The Texas Tribune is calling TribTalk “a digital forum for dialogue and debate about issues of the day. Think of it as an op-ed page for the 21st century.”
We call anything that encourages greater and more nuanced dialogue on the myriad issues facing Texas a great idea, and CPS Energy is proud to be a part of it.
TribTalk launched this week with provocative columns from some of Texas’ most respected voices. It’s mixing politics with the most pressing issues of our day: transportation, education, water, energy and the environment.
To encourage dialogue, TribTalk editors have urged contributors to engage with readers via an “innovative commenting system.”
The Texas Tribune is funding TribTalk in part by allowing sponsors to contribute, and CPS Energy is pleased to be part of its debut with a piece from CPS Energy’s CEO Doyle Beneby, “Disruptive change benefits industry and customers.”
It’s a theme Beneby has been hitting hard in recent months, as the energy industry finds itself facing a dizzying array of challenges: “an evolving competitive wholesale market, where price spikes can trigger sudden increases in customer bills; an abundant supply of natural gas; federal carbon regulations triggering limits on the use of coal plants; disruptive technologies like rooftop solar and demand response that reduce energy use, and maybe most importantly, customers’ changing expectations of service.”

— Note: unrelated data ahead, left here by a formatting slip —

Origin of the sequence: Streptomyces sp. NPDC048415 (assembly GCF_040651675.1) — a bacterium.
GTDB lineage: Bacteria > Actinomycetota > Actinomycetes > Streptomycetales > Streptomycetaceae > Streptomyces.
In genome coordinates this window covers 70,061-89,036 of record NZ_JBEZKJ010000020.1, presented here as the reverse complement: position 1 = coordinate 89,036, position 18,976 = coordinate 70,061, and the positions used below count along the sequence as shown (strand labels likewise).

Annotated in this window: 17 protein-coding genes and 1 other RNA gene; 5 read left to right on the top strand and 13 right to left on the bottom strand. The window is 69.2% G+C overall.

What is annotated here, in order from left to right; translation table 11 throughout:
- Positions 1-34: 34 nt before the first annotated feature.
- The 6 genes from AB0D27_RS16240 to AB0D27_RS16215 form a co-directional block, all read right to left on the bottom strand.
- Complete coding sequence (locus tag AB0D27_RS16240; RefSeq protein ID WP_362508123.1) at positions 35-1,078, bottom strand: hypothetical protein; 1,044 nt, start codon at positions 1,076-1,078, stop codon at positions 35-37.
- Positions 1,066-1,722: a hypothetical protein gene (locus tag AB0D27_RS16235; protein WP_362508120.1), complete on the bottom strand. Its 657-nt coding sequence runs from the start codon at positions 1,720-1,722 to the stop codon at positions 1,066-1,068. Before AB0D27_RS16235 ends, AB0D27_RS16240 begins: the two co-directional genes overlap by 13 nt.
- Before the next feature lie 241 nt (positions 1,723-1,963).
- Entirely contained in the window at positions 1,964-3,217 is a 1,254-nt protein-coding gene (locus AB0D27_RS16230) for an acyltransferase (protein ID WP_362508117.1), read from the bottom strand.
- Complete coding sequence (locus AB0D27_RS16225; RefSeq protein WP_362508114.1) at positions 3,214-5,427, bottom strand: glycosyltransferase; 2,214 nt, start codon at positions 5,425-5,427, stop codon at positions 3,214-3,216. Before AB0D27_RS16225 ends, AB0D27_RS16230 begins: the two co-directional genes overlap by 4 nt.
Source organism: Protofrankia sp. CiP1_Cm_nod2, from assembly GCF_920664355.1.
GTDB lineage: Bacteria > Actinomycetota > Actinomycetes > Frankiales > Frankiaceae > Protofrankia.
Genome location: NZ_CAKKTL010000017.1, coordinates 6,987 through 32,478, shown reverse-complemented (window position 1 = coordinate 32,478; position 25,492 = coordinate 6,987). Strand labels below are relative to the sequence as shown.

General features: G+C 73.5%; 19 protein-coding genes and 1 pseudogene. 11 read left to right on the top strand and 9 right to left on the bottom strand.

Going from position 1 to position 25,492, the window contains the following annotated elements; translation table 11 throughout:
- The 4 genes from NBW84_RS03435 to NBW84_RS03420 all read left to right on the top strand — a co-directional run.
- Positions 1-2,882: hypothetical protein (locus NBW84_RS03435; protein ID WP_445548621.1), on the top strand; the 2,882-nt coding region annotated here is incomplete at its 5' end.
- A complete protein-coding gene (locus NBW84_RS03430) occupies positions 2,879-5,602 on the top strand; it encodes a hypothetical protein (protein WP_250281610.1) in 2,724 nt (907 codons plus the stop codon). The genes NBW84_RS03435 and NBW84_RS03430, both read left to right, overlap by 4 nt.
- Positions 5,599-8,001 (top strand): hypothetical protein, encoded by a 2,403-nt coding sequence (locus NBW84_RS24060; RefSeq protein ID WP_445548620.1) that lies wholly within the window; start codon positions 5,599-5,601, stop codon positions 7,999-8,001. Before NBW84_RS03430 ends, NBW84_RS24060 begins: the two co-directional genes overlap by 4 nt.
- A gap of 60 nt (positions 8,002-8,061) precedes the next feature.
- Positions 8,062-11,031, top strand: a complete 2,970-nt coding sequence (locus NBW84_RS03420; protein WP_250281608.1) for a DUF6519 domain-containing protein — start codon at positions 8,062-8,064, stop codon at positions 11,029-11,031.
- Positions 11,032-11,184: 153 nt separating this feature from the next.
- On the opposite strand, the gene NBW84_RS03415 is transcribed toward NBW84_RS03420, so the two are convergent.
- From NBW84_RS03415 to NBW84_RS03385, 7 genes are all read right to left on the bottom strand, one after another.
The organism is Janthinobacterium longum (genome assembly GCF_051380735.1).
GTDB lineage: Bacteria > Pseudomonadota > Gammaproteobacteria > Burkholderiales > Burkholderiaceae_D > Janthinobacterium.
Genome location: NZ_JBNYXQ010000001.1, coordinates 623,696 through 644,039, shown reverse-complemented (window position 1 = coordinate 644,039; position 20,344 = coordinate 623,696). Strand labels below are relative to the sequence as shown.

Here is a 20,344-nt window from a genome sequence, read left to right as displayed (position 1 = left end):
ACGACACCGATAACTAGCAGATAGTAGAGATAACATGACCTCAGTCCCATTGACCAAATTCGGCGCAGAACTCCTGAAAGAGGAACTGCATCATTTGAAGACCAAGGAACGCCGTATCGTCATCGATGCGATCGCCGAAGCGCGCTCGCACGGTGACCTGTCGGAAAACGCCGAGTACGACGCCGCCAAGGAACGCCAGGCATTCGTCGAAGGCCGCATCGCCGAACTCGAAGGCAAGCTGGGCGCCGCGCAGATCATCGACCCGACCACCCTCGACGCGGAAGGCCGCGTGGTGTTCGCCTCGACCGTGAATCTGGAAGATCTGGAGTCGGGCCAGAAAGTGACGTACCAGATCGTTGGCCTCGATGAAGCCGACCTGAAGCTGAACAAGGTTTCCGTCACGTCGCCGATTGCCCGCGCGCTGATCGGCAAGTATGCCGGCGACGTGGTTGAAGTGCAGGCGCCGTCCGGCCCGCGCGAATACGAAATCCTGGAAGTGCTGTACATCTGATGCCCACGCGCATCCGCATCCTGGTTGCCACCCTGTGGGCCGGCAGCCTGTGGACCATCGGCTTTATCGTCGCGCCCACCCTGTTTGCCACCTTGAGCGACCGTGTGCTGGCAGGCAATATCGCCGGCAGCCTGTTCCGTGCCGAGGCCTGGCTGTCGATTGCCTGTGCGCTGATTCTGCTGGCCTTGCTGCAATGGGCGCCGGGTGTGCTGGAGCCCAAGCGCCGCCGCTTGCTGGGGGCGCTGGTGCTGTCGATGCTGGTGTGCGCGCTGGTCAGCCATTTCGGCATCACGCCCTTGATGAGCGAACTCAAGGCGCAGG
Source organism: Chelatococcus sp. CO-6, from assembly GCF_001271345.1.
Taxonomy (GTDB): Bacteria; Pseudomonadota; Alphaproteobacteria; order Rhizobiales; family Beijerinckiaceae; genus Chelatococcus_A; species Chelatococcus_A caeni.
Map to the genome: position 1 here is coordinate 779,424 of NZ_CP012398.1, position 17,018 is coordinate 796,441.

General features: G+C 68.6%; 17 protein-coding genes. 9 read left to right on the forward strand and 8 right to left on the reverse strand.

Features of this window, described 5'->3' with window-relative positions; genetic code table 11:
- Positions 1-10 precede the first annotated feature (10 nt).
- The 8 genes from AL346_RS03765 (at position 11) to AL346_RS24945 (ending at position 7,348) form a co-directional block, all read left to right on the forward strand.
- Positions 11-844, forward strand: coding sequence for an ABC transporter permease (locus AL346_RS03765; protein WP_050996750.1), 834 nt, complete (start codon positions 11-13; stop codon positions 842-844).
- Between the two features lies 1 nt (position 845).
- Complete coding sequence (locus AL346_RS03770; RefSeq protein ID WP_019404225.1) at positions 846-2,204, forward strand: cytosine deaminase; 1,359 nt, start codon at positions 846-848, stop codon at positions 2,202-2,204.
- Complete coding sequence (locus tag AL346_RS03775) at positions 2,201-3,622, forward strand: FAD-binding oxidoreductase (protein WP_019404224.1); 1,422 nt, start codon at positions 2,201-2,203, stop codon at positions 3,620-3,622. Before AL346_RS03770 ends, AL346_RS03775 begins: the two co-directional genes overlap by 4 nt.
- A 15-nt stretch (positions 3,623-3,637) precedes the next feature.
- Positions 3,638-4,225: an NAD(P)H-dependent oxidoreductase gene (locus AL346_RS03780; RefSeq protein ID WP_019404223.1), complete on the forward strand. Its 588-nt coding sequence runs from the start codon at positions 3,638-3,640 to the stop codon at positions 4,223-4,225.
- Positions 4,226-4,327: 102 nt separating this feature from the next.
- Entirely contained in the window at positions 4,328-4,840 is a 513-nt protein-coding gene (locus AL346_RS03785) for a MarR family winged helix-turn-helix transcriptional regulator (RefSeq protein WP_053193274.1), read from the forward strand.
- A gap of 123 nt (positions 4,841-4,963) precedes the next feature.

Embracing those changes rather than sticking our collective heads in the sand might be difficult, might be expensive and might involve making mistakes along the way, Beneby acknowledges.
“It’s certainly not typical for a company like ours to work so hard to sell less of its product,” he writes. “But the benefits are obvious: lower bills; reduced air pollutants; fewer power plants and the corresponding debt to build them; a more reliable grid and perhaps best of all, happier customers.”
CPS Energy sponsors TribTalk because as we, along with energy companies around Texas, take on resource adequacy, the smart grid, increased renewables, new federal clean air and water regulations, more sophisticated demand response opportunities and companies like Google and Apple eyeing ways into the industry, we want to talk about it — with you.